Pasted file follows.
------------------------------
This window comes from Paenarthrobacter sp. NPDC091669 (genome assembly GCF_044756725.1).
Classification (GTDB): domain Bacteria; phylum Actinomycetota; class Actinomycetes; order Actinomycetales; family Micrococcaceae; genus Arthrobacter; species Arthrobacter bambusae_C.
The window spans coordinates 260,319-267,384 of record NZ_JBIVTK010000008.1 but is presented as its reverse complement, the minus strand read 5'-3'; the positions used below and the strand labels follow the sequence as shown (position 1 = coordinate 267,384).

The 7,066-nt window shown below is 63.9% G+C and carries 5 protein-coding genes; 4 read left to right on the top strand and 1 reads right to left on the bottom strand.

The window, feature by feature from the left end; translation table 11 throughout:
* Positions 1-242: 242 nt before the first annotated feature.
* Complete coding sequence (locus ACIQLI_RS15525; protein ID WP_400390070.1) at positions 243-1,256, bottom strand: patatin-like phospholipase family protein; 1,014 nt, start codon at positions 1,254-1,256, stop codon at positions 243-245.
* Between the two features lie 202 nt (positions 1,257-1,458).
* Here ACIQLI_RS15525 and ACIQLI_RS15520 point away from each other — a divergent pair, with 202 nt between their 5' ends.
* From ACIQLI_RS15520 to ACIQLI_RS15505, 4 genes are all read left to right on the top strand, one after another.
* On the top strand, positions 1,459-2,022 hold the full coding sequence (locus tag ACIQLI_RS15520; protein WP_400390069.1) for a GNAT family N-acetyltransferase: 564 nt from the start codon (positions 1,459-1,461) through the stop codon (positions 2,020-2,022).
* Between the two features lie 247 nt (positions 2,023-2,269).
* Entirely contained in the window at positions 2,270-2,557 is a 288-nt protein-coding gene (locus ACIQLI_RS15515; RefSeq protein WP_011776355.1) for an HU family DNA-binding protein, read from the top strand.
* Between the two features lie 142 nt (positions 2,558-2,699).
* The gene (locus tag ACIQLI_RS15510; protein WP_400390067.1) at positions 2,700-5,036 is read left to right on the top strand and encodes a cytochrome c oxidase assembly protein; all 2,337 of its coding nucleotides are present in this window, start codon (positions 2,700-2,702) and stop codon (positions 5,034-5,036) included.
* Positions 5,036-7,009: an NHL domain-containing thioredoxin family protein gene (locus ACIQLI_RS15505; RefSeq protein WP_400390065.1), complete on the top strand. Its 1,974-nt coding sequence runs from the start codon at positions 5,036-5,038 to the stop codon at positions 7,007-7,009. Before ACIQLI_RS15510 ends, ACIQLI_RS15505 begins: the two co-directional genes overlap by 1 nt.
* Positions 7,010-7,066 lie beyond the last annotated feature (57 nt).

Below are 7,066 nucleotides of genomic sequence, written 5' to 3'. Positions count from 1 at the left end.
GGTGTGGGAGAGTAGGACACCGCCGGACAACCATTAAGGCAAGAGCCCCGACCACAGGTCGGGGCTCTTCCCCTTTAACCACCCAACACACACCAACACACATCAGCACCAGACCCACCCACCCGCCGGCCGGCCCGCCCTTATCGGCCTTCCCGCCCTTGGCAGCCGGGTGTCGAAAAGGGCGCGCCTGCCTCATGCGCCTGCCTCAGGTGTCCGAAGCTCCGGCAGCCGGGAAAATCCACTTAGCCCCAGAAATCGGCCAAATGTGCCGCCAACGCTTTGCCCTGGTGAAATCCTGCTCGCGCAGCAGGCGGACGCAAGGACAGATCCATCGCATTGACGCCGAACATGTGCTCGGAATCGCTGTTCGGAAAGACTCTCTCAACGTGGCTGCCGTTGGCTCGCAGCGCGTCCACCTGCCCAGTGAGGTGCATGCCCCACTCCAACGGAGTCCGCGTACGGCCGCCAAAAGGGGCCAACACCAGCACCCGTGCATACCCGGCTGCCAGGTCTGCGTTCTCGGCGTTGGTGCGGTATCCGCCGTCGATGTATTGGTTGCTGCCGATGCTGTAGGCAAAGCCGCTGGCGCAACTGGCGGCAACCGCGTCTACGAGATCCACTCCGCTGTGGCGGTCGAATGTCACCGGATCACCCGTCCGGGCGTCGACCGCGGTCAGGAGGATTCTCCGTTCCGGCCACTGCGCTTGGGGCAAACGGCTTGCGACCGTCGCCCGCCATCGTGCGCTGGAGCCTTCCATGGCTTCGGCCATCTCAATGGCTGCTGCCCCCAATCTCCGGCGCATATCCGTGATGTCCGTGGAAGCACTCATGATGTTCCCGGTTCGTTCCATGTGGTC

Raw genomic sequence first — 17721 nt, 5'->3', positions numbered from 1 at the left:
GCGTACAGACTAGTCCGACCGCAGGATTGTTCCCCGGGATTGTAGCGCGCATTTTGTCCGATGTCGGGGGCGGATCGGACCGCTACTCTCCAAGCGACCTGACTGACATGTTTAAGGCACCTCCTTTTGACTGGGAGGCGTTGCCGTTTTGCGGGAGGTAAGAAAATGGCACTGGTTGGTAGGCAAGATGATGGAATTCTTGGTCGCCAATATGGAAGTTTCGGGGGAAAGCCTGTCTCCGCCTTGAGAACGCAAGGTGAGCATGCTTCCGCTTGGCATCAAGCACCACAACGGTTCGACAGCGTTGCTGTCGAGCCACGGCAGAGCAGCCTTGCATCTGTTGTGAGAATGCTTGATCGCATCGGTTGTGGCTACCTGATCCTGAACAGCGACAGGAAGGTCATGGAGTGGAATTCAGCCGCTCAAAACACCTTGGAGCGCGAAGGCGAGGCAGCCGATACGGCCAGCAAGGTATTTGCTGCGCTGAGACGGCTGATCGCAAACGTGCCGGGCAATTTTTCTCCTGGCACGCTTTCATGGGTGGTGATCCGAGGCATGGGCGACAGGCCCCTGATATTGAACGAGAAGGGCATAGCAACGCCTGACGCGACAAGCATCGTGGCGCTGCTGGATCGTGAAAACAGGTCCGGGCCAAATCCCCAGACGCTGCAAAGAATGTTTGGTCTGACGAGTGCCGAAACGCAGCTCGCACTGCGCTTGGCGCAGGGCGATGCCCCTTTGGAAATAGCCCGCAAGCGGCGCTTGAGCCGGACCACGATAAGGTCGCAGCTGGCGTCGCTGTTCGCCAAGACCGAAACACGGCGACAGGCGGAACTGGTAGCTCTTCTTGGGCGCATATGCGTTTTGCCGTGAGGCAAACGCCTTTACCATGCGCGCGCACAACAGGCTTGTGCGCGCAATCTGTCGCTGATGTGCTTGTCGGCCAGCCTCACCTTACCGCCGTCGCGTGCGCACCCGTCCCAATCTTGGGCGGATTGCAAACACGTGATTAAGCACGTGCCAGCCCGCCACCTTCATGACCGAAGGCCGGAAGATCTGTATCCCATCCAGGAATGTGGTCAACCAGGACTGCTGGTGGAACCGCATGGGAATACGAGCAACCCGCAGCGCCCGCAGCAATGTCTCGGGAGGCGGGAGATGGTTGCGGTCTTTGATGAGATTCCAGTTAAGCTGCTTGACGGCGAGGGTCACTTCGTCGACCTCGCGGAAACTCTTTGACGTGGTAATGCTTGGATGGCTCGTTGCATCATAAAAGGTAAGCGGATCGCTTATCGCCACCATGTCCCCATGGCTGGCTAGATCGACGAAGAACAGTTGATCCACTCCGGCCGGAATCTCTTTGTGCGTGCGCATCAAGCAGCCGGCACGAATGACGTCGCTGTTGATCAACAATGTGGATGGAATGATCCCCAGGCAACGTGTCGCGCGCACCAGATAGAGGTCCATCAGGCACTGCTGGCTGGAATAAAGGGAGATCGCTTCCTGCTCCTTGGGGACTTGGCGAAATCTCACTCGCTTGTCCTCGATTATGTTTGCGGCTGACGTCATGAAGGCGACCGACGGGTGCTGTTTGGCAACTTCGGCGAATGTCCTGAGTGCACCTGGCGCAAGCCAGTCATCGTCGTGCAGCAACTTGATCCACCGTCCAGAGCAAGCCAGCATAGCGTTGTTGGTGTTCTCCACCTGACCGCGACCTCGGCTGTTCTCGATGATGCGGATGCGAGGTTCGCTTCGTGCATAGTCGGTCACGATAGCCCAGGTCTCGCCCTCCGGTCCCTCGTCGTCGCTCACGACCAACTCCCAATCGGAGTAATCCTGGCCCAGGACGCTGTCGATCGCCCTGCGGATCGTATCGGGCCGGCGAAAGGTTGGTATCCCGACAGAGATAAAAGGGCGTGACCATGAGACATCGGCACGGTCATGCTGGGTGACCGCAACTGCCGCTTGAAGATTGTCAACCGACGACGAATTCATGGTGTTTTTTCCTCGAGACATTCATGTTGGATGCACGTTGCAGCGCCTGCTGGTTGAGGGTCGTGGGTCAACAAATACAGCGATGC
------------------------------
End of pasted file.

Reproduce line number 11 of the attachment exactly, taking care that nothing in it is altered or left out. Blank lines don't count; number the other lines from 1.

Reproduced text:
* On the top strand, positions 1,459-2,022 hold the full coding sequence (locus tag ACIQLI_RS15520; protein WP_400390069.1) for a GNAT family N-acetyltransferase: 564 nt from the start codon (positions 1,459-1,461) through the stop codon (positions 2,020-2,022).